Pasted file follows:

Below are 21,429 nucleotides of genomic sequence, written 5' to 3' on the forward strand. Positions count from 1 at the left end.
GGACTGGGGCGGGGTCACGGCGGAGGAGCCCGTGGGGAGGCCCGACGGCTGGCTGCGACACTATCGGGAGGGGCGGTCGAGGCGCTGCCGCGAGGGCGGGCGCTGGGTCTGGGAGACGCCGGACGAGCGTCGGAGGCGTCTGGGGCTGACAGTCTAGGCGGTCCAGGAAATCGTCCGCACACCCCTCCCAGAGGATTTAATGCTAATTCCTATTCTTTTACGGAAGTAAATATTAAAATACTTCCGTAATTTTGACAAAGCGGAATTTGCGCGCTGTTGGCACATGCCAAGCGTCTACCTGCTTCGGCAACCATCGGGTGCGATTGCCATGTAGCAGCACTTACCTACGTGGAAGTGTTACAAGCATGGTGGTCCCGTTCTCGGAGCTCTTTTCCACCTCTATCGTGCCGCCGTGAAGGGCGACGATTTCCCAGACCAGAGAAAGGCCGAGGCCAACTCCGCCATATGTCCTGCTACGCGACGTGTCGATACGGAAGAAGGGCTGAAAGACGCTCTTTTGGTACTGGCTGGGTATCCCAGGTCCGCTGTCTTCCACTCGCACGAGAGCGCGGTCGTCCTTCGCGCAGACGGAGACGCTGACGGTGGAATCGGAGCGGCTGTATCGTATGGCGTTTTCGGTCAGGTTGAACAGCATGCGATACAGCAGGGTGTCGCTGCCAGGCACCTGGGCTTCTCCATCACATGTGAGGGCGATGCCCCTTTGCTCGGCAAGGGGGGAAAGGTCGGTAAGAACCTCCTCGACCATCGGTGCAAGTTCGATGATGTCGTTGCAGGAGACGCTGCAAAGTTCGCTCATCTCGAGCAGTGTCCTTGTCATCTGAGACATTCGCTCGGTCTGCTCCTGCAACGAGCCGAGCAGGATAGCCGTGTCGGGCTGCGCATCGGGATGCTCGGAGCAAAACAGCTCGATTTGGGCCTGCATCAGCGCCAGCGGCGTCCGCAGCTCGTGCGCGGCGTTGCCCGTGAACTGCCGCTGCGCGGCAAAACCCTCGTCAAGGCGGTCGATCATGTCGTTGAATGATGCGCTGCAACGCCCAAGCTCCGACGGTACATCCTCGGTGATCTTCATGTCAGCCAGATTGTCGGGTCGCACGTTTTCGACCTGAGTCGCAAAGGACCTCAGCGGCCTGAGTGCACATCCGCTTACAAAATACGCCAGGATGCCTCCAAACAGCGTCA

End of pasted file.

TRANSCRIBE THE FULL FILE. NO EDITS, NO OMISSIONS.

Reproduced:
Below are 21,429 nucleotides of genomic sequence, written 5' to 3' on the forward strand. Positions count from 1 at the left end.
GGACTGGGGCGGGGTCACGGCGGAGGAGCCCGTGGGGAGGCCCGACGGCTGGCTGCGACACTATCGGGAGGGGCGGTCGAGGCGCTGCCGCGAGGGCGGGCGCTGGGTCTGGGAGACGCCGGACGAGCGTCGGAGGCGTCTGGGGCTGACAGTCTAGGCGGTCCAGGAAATCGTCCGCACACCCCTCCCAGAGGATTTAATGCTAATTCCTATTCTTTTACGGAAGTAAATATTAAAATACTTCCGTAATTTTGACAAAGCGGAATTTGCGCGCTGTTGGCACATGCCAAGCGTCTACCTGCTTCGGCAACCATCGGGTGCGATTGCCATGTAGCAGCACTTACCTACGTGGAAGTGTTACAAGCATGGTGGTCCCGTTCTCGGAGCTCTTTTCCACCTCTATCGTGCCGCCGTGAAGGGCGACGATTTCCCAGACCAGAGAAAGGCCGAGGCCAACTCCGCCATATGTCCTGCTACGCGACGTGTCGATACGGAAGAAGGGCTGAAAGACGCTCTTTTGGTACTGGCTGGGTATCCCAGGTCCGCTGTCTTCCACTCGCACGAGAGCGCGGTCGTCCTTCGCGCAGACGGAGACGCTGACGGTGGAATCGGAGCGGCTGTATCGTATGGCGTTTTCGGTCAGGTTGAACAGCATGCGATACAGCAGGGTGTCGCTGCCAGGCACCTGGGCTTCTCCATCACATGTGAGGGCGATGCCCCTTTGCTCGGCAAGGGGGGAAAGGTCGGTAAGAACCTCCTCGACCATCGGTGCAAGTTCGATGATGTCGTTGCAGGAGACGCTGCAAAGTTCGCTCATCTCGAGCAGTGTCCTTGTCATCTGAGACATTCGCTCGGTCTGCTCCTGCAACGAGCCGAGCAGGATAGCCGTGTCGGGCTGCGCATCGGGATGCTCGGAGCAAAACAGCTCGATTTGGGCCTGCATCAGCGCCAGCGGCGTCCGCAGCTCGTGCGCGGCGTTGCCCGTGAACTGCCGCTGCGCGGCAAAACCCTCGTCAAGGCGGTCGATCATGTCGTTGAATGATGCGCTGCAACGCCCAAGCTCCGACGGTACATCCTCGGTGATCTTCATGTCAGCCAGATTGTCGGGTCGCACGTTTTCGACCTGAGTCGCAAAGGACCTCAGCGGCCTGAGTGCACATCCGCTTACAAAATACGCCAGGATGCCTCCAAACAGCGTCA